What can I do?
Tackle the source
If you are experiencing light pollution from your neighbours try to speak to them and suggest the following possible remedies:
- Re-angling or partial shading of the light.
- Fitting of a passive infra red sensor.
- Using a lower power bulb.
It might help if you can show the neighbours the effect of the light from your side of the fence. You could also suggest that they may be wasting money on excessive lighting.
Contact the Council
From 1 April 2006, light pollution was brought into the definition of a 'statutory nuisance'. This is defined as "artificial light emitted from premises so as to be prejudicial to health or a nuisance".
It constitutes a statutory nuisance under the Environmental Protection Act 1990 (provision added by the Clean Neighbourhoods and Environment Act 2005).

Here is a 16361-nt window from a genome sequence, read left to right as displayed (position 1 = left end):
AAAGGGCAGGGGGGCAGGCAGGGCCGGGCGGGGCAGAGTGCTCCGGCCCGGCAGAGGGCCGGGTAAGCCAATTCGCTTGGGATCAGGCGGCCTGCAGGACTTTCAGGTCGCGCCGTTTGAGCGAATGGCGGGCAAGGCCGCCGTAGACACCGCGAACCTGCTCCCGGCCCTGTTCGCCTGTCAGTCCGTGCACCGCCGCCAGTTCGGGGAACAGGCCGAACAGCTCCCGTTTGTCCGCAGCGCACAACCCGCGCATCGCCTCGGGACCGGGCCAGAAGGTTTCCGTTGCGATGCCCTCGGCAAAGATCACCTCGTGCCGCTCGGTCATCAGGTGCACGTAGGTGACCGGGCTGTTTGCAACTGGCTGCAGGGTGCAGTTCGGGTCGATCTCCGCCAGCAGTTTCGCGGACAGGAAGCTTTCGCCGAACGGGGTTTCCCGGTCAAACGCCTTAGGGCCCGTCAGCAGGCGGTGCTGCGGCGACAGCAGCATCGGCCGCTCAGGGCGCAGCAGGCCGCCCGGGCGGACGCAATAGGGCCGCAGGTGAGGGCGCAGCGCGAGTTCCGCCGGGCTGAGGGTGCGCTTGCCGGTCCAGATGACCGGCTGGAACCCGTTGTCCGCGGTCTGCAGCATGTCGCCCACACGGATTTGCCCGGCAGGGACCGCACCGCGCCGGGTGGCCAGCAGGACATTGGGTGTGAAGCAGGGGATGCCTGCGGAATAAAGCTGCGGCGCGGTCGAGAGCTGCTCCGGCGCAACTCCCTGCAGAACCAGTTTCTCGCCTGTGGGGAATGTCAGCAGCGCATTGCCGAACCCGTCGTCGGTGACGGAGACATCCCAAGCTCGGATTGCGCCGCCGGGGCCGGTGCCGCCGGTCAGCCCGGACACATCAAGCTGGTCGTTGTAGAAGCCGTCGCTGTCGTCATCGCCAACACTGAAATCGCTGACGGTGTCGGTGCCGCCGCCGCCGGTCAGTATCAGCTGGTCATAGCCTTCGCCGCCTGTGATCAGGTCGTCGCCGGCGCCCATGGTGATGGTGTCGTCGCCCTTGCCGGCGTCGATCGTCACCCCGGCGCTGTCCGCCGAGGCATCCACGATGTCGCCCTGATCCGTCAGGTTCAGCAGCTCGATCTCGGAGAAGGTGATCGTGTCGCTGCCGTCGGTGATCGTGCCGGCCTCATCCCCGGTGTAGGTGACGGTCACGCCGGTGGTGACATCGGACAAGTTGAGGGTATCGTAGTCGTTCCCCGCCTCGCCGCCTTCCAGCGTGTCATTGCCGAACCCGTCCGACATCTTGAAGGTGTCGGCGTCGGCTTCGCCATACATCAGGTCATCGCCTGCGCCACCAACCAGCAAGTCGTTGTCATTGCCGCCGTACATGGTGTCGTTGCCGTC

Light generated at a variety of types of premises are exempt from this new law, these area as follows: airports/harbour/railway/tramway/bus premises and any associated facilities, public service vehicle operating centres, goods vehicle operating centres, lighthouses and prisons.
In addition a statutory defence of 'best practicable means' will be available to:
- Artificial light emitted from industrial, trade or business premises.
- Artificial light emitted by lights used for the purpose only of illuminating an outdoor relevant sports facility.
We can investigate complaints about both residential and commercial premises and need the following information:
- Your name and address (we are not able to deal with anonymous complaints, but we will not disclose your name to the person that you are complaining about without asking you first).
- The address where the light is coming from and the name of the person responsible if you know it.